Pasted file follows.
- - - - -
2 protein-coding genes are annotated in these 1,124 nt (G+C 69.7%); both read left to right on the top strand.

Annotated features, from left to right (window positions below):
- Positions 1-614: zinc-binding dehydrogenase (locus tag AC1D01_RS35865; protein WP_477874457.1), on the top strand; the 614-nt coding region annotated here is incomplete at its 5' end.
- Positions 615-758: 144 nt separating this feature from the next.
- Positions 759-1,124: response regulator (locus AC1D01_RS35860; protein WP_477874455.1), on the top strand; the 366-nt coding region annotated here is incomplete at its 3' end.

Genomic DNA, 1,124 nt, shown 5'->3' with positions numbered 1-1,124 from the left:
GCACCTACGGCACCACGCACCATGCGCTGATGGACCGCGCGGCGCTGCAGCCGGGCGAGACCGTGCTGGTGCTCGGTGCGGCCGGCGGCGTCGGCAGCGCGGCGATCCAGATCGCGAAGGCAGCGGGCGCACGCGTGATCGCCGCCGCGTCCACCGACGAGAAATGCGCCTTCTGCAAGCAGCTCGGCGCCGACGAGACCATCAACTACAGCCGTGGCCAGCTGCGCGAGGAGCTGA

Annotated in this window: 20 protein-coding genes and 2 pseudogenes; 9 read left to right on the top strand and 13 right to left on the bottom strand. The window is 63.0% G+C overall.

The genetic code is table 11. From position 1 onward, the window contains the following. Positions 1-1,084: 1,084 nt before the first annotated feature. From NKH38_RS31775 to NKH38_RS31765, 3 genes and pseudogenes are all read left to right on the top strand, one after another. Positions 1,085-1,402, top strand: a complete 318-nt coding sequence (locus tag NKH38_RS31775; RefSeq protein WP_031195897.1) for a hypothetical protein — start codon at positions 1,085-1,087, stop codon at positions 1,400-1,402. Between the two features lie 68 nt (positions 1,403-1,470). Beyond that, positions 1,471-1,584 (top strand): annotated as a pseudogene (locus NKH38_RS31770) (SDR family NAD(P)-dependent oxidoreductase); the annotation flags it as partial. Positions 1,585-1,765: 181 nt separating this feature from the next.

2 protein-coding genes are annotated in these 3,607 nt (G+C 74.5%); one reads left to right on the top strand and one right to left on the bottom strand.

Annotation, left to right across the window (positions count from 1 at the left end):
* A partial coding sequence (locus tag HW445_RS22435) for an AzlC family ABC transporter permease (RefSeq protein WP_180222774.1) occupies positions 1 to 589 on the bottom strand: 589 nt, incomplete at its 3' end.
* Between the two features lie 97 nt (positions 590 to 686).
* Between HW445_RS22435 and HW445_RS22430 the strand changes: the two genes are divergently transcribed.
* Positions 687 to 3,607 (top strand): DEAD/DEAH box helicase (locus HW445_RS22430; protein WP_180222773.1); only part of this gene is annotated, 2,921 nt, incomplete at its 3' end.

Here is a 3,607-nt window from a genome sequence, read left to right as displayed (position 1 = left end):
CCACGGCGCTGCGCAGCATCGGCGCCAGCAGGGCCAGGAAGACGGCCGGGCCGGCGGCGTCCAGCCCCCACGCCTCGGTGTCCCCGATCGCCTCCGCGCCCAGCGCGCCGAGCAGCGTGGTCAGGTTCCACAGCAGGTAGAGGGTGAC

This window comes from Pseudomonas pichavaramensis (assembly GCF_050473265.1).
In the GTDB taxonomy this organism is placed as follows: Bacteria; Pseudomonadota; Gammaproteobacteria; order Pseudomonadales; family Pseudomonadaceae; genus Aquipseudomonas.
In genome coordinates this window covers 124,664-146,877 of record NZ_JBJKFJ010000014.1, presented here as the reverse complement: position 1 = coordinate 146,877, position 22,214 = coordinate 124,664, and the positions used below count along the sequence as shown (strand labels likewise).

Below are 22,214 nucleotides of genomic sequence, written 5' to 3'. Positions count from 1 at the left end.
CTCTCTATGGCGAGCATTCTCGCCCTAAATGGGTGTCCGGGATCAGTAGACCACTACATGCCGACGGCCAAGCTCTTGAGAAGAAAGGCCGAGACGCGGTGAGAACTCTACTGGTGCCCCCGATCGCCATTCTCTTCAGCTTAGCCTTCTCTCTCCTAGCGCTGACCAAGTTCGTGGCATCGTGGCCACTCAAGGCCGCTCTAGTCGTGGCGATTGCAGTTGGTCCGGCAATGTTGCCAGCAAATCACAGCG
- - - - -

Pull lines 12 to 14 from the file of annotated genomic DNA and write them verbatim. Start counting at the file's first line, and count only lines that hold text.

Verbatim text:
* A partial coding sequence (locus tag HW445_RS22435) for an AzlC family ABC transporter permease (RefSeq protein WP_180222774.1) occupies positions 1 to 589 on the bottom strand: 589 nt, incomplete at its 3' end.
* Between the two features lie 97 nt (positions 590 to 686).
* Between HW445_RS22435 and HW445_RS22430 the strand changes: the two genes are divergently transcribed.